- Dollar charges higher as Fed chief Powell gets a second term
- Stock markets pull back from record peaks, gold cracks
- European PMIs pause euro’s slide, RBNZ rate decision next
Powell gives dollar more fuel
The White House announced yesterday that Jerome Powell will get a second term as Fed Chair, while Lael Brainard will be promoted to Vice Chair. Even though the decision was as expected, the news still caught markets by storm, propelling the dollar higher as traders doubled down on bets for faster tightening.
Markets have now fully priced in three rate hikes for next year starting in June. For that to happen, the Fed would need to accelerate the pace of tapering, something that senior officials including current Vice Chair Clarida have indicated they are open to. This will probably be a hot topic at the December FOMC meeting.
It is becoming clearer that the Fed can no longer afford to be patient. Inflation is scorching hot, consumption is booming, the labor market seems tight by several metrics, business surveys point to a powerful spell of growth ahead, and Congress is about to bring more spending to the party.
With the prospect of accelerated tapering in play, the dollar could continue to rule over the FX arena, especially while the euro grapples with new lockdowns. But with the Fed now ‘fully priced’, the risk is the US virus situation. If restrictions return to America too, the reserve currency might lose some of its shine as markets revert back to pricing two rate hikes for next year.
Stocks shiver but don’t break
The market reaction reflected the view that Powell is likely to step on the policy brakes harder than Brainard. Yields spiked higher across the curve, with short-term rates rising faster, which cooled inflation expectations a little.
Equity markets didn’t enjoy this cocktail. It was a classic case of rising rates making stocks less attractive, with unprofitable or ‘richly valued’ shares taking the sharpest hit as higher yields decrease the present value of their future cash flows. As such, the tech-heavy Nasdaq lost more than 1%.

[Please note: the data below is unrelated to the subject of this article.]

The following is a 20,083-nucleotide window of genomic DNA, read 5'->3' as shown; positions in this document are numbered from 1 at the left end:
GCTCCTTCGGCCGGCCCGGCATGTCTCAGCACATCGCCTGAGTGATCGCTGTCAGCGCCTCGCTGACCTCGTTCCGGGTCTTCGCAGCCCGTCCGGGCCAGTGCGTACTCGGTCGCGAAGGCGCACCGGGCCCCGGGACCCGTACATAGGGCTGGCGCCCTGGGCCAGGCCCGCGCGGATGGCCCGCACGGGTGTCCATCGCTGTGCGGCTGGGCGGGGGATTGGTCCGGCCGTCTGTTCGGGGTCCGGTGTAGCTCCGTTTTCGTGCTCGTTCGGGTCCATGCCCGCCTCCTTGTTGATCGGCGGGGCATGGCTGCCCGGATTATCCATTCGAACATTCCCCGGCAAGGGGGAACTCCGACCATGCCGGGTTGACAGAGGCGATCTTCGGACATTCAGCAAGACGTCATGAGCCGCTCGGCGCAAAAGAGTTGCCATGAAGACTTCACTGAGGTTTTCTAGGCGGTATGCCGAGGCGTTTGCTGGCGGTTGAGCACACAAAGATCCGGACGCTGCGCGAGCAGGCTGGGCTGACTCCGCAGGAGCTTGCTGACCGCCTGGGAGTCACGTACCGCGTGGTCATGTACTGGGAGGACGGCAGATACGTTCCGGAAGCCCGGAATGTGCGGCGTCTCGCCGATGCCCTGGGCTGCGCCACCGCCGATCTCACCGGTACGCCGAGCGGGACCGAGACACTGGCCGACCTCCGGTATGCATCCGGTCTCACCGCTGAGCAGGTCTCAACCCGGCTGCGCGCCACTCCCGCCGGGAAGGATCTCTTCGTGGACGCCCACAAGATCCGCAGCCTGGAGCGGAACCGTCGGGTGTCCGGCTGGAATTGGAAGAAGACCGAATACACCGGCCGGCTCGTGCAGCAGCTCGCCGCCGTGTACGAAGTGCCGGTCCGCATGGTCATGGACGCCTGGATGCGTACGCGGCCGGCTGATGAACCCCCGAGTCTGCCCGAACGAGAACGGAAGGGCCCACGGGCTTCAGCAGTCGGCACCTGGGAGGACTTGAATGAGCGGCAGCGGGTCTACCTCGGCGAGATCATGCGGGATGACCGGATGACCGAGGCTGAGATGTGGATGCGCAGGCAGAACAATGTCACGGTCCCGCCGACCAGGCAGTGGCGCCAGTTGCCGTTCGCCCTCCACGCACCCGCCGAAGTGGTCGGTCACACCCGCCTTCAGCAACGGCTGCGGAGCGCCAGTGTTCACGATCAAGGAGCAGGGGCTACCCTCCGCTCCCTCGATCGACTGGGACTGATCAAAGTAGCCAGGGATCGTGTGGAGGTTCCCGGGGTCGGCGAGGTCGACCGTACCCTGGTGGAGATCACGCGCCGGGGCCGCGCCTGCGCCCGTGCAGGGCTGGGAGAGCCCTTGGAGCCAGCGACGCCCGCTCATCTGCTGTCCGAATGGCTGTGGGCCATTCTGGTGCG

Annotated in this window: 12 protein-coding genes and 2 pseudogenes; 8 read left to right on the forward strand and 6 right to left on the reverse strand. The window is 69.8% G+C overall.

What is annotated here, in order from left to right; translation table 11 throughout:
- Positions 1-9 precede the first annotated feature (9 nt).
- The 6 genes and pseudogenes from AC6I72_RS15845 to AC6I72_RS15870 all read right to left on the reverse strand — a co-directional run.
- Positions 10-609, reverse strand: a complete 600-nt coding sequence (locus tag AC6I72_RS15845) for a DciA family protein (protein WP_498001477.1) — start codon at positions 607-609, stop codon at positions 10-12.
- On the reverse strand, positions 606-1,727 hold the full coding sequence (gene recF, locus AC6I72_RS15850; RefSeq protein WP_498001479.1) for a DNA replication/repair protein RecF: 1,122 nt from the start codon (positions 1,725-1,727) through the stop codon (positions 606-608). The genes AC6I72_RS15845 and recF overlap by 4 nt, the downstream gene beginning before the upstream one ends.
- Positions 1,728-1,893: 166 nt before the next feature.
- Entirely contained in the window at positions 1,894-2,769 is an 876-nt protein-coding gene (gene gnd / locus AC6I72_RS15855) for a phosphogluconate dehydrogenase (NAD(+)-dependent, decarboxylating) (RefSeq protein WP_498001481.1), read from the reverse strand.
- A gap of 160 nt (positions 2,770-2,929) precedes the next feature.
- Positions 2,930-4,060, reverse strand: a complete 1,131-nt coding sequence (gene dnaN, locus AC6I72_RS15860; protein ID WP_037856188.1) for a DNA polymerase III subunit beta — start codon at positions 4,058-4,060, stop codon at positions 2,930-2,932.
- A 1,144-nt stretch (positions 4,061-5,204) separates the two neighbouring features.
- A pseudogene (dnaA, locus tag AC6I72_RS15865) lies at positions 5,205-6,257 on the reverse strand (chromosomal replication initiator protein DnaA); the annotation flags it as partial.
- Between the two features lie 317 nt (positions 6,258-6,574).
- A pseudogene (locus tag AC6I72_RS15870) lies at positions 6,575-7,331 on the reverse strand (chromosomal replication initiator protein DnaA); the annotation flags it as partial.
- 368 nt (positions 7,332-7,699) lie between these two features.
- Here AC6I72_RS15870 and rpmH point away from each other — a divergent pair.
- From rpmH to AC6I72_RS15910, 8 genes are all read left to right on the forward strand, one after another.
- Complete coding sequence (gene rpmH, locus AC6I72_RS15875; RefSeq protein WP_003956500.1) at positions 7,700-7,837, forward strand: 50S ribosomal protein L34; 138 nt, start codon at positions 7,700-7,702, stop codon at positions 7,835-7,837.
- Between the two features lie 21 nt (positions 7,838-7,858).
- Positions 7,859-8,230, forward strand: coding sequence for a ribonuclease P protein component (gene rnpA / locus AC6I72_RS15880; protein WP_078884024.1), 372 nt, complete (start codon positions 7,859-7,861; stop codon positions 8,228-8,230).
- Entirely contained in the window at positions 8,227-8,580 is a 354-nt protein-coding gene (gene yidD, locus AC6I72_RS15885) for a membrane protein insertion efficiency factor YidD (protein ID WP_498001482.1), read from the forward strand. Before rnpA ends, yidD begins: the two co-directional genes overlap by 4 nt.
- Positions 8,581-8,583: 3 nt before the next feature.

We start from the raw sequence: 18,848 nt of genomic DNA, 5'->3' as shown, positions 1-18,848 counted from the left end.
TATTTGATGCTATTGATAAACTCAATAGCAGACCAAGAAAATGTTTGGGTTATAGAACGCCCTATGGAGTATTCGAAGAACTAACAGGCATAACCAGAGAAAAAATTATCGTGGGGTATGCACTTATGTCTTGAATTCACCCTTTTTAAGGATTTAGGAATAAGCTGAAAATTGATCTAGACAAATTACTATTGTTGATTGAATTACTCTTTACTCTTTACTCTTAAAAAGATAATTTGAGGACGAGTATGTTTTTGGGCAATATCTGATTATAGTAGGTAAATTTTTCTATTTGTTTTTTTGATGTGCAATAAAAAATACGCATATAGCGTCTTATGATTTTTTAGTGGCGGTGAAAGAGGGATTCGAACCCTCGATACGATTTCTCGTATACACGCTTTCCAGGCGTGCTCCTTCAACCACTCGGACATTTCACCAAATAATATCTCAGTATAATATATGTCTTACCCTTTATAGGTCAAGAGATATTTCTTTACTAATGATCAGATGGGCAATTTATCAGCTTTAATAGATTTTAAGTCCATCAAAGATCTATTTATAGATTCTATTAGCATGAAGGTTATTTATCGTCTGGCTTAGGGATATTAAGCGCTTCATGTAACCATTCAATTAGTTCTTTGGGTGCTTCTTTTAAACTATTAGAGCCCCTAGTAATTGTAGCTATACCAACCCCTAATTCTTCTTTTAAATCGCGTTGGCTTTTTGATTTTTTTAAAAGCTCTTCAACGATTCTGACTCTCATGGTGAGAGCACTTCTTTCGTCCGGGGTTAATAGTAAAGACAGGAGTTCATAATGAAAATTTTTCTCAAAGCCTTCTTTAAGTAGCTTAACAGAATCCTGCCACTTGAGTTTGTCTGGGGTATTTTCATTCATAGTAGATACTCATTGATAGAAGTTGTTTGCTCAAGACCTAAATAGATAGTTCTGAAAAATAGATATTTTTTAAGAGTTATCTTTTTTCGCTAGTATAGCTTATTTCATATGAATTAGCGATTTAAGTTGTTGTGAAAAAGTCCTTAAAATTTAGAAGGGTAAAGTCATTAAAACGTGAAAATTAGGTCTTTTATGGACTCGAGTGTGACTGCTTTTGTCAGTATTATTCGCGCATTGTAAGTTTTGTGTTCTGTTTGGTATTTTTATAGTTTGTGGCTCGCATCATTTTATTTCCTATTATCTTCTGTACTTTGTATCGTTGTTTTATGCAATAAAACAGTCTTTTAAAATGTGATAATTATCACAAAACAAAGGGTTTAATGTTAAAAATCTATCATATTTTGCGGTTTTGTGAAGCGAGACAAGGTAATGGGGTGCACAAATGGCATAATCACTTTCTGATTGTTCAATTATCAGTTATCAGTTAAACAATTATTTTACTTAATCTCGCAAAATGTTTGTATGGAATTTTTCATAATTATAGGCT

To be fair though, stocks have been remarkably resilient considering just how much central bank tightening has been priced into bond markets. This is likely a testament to the unstoppable force of corporate buybacks, which are headed for a record year.
Gold cracks, PMIs rescue euro
Gold was the biggest victim of the Fed leadership news, suffering at the hands of rising real yields and a rampaging dollar, with some large option expiries scheduled for today likely adding fuel to the selloff. Bullion’s fate now hangs on whether the Fed will speed up tapering, which in turn will depend on the virus trajectory in America.
The euro got some much-needed relief after the latest Eurozone PMIs pointed to a slight improvement in business activity. However, these surveys were mostly conducted before the new wave of covid restrictions rocked Europe, so next month’s data are unlikely to be so cheerful. Markets are still pricing some chances of a minor ECB rate hike next year. That's quite unrealistic and a repricing could spell more pain for the battered euro.
Finally, PMI surveys will also be released in the UK and America today. Beyond those, the spotlight will fall on the Reserve Bank of New Zealand, which concludes its meeting at 01:00 GMT Wednesday. A rate increase is almost certain as the nation’s economy is on steroids - the real question is whether it will be a ‘single’ or a ‘double’ hike.